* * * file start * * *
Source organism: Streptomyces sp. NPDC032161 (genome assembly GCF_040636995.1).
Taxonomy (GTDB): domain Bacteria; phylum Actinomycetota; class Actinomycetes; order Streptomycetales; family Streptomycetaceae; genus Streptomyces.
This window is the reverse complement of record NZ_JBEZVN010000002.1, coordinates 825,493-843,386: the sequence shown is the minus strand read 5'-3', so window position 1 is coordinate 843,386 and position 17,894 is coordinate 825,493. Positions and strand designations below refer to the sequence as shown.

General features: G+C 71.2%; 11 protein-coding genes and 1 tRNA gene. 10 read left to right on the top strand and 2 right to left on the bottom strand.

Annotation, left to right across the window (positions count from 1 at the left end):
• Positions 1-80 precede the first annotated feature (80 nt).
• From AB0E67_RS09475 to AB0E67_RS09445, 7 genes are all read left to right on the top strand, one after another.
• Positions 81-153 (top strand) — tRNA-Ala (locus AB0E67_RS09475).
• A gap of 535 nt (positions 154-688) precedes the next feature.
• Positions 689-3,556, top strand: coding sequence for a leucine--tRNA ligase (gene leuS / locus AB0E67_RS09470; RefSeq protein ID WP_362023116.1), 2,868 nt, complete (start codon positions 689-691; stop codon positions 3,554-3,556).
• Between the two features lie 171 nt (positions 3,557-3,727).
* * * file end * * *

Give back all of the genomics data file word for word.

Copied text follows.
Source organism: Streptomyces sp. NPDC032161 (genome assembly GCF_040636995.1).
Taxonomy (GTDB): domain Bacteria; phylum Actinomycetota; class Actinomycetes; order Streptomycetales; family Streptomycetaceae; genus Streptomyces.
This window is the reverse complement of record NZ_JBEZVN010000002.1, coordinates 825,493-843,386: the sequence shown is the minus strand read 5'-3', so window position 1 is coordinate 843,386 and position 17,894 is coordinate 825,493. Positions and strand designations below refer to the sequence as shown.

General features: G+C 71.2%; 11 protein-coding genes and 1 tRNA gene. 10 read left to right on the top strand and 2 right to left on the bottom strand.

Annotation, left to right across the window (positions count from 1 at the left end):
• Positions 1-80 precede the first annotated feature (80 nt).
• From AB0E67_RS09475 to AB0E67_RS09445, 7 genes are all read left to right on the top strand, one after another.
• Positions 81-153 (top strand) — tRNA-Ala (locus AB0E67_RS09475).
• A gap of 535 nt (positions 154-688) precedes the next feature.
• Positions 689-3,556, top strand: coding sequence for a leucine--tRNA ligase (gene leuS / locus AB0E67_RS09470; RefSeq protein ID WP_362023116.1), 2,868 nt, complete (start codon positions 689-691; stop codon positions 3,554-3,556).
• Between the two features lie 171 nt (positions 3,557-3,727).